The Northern Territory Racing Commission (NTRC) has told all bookmakers licensed by the state to “cease and desist” from offering bitcoin betting in Australia.
The warning comes just days after recently established online bookmaker Neds launched Australia’s first dedicated bitcoin sports betting platform, which allowed bettors to deposit, wager and withdraw in the digital currency, although it did not offer conversion into hard currencies.
Neds, like most licensed commercial online bookmakers in the Australian market, is regulated in the Northern Territory.
On Friday, Neds CEO Paul Cherry told the Australian Associated Press that he was not aware of any other licensed operator in the market offering bitcoin betting in Australia via a dedicated platform, although some accepted cryptocurrencies for conversion to regular currencies.
“It (bitcoin) is a technological solution, and we see ourselves as tech guys, so it seems very fitting that we integrate bitcoin or some other cryptocurrencies into our platform,” he said.
“A lot of people may be non-sophisticated investors who have acquired some bitcoins during the recent hype and are probably wondering what to do with them.”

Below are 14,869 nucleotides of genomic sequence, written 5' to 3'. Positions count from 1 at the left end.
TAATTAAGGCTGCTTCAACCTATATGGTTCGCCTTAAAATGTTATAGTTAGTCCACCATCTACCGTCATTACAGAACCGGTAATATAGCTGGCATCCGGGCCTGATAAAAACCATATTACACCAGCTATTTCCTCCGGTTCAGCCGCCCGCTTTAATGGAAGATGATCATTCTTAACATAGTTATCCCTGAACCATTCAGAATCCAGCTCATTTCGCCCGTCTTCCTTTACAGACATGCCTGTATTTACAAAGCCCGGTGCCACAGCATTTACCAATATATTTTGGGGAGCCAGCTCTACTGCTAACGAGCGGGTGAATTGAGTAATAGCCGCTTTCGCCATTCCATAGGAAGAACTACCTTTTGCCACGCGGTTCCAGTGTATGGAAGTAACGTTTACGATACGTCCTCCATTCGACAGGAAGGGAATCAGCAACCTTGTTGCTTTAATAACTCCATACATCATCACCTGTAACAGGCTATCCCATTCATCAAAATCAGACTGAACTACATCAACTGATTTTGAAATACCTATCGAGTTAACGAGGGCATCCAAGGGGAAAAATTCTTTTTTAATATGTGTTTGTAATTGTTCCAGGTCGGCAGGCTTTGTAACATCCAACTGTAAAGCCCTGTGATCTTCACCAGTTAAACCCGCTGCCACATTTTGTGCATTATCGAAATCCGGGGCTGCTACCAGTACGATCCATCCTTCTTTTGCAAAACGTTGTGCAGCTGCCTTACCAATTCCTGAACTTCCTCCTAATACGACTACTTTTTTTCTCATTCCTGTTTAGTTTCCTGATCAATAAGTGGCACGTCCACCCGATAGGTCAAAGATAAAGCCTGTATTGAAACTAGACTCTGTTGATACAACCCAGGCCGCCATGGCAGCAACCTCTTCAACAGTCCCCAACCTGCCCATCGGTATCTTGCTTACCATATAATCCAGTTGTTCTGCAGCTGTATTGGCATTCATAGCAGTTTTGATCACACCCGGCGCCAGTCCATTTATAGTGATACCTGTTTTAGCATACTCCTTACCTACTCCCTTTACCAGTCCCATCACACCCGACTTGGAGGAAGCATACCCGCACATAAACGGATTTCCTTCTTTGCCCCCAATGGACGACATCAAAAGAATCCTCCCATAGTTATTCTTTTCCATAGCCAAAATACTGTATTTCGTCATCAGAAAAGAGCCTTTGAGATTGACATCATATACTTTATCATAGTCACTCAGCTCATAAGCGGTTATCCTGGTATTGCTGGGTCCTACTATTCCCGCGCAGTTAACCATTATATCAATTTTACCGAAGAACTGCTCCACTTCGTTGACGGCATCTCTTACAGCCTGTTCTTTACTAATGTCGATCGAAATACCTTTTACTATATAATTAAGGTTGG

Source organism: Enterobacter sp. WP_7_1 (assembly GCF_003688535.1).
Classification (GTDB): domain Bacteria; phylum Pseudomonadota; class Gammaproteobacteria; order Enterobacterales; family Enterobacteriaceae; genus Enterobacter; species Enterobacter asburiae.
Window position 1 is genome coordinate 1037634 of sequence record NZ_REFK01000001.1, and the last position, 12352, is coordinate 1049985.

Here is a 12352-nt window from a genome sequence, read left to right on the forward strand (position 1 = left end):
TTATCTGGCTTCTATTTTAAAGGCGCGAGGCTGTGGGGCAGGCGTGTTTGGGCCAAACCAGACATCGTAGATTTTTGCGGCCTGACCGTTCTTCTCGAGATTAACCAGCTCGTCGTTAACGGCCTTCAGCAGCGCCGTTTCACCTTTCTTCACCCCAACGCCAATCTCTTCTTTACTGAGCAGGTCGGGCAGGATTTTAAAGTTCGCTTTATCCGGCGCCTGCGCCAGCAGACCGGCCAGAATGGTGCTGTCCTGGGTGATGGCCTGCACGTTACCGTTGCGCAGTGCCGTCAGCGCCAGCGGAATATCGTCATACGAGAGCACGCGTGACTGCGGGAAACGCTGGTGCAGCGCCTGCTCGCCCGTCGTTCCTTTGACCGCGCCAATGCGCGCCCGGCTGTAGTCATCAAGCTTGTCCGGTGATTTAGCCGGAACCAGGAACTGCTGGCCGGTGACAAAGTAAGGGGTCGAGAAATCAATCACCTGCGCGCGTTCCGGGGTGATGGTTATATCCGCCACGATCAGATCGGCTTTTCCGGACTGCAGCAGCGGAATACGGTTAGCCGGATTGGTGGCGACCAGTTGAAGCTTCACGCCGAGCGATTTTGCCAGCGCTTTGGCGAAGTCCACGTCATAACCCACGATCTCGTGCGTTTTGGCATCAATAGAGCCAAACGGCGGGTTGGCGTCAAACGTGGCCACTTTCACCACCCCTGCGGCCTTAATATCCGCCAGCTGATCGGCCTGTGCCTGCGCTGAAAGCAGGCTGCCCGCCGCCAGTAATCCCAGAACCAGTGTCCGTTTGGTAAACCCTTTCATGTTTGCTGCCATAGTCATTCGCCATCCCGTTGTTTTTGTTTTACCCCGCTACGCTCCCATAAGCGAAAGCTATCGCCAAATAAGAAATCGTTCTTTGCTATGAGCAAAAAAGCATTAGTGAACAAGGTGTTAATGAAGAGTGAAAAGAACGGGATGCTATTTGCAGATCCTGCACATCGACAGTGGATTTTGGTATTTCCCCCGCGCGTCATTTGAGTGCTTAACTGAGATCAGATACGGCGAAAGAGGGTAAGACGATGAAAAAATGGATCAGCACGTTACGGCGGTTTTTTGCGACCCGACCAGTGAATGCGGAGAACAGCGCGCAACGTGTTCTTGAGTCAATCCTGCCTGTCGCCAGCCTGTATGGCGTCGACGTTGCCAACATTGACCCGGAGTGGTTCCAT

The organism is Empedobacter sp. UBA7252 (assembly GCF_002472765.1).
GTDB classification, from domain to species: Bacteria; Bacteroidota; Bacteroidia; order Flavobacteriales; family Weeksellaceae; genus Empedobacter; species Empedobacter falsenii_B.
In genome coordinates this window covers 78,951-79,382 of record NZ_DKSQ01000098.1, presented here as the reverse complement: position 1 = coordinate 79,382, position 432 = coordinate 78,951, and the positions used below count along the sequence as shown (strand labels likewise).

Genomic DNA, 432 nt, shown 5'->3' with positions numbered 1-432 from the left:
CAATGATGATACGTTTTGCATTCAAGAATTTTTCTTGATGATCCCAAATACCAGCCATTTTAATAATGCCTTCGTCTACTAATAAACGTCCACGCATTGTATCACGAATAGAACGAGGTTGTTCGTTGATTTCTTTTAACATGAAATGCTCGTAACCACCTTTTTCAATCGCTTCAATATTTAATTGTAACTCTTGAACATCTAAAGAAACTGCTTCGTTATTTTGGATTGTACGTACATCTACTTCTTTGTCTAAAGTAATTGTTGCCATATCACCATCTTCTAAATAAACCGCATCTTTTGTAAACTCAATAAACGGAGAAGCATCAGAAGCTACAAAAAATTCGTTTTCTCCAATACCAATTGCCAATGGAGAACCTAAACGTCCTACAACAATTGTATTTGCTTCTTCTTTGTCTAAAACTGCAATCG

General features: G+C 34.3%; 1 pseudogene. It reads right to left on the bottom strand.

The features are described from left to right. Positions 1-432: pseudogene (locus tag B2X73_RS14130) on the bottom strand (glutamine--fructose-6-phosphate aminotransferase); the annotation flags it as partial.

Bitcoin Betting in Australia Short-Lived
But the NTRC response was swift. Within hours of the launch, the following email pinged into the inboxes of all NT licensees.
“The chairman of the Racing Commission … is intending to issue a formal communique to all sports bookmakers and betting exchange operators licensed in the NT if currently transacting in cryptocurrency (for example Bitcoin, Ethereum and the like) for their wagering operations to immediately cease and desist.”
Neds’ bitcoin platform, Crypto.neds.com.au, now informs visitors it is “currently offline pending further instruction from NT Racing Commission.”
Trouble with Bitcoin …
While the online gambling industry was an early adopter of blockchain technology, its uptake has been far less widespread in the regulated markets. Over the last couple of years, major online gambling jurisdictions such as the UK, the Isle of Man and Malta have sanctioned the use of bitcoin for withdrawals and deposits.
But online betting giants in particular are reluctant to take the leap. They may be concerned about upsetting regulators in other jurisdictions where they are also licensed – jurisdictions that take a dimmer view of cryptocurrency. They are also likely to be concerned about the volatility of bitcoin, and the risks associated with taking on a currency whose value can increase or decrease sharply within a matter of weeks.
Many regulators, meanwhile, remain anxious about the “semi-anonymous” nature of cryptocurrencies, and their possible use for money laundering. While cryptocurrency transactions are recorded in an open distributed ledger, which makes them transparent and traceable, it’s still easier to create a new bitcoin address without genuine ID than it is to open a bank account.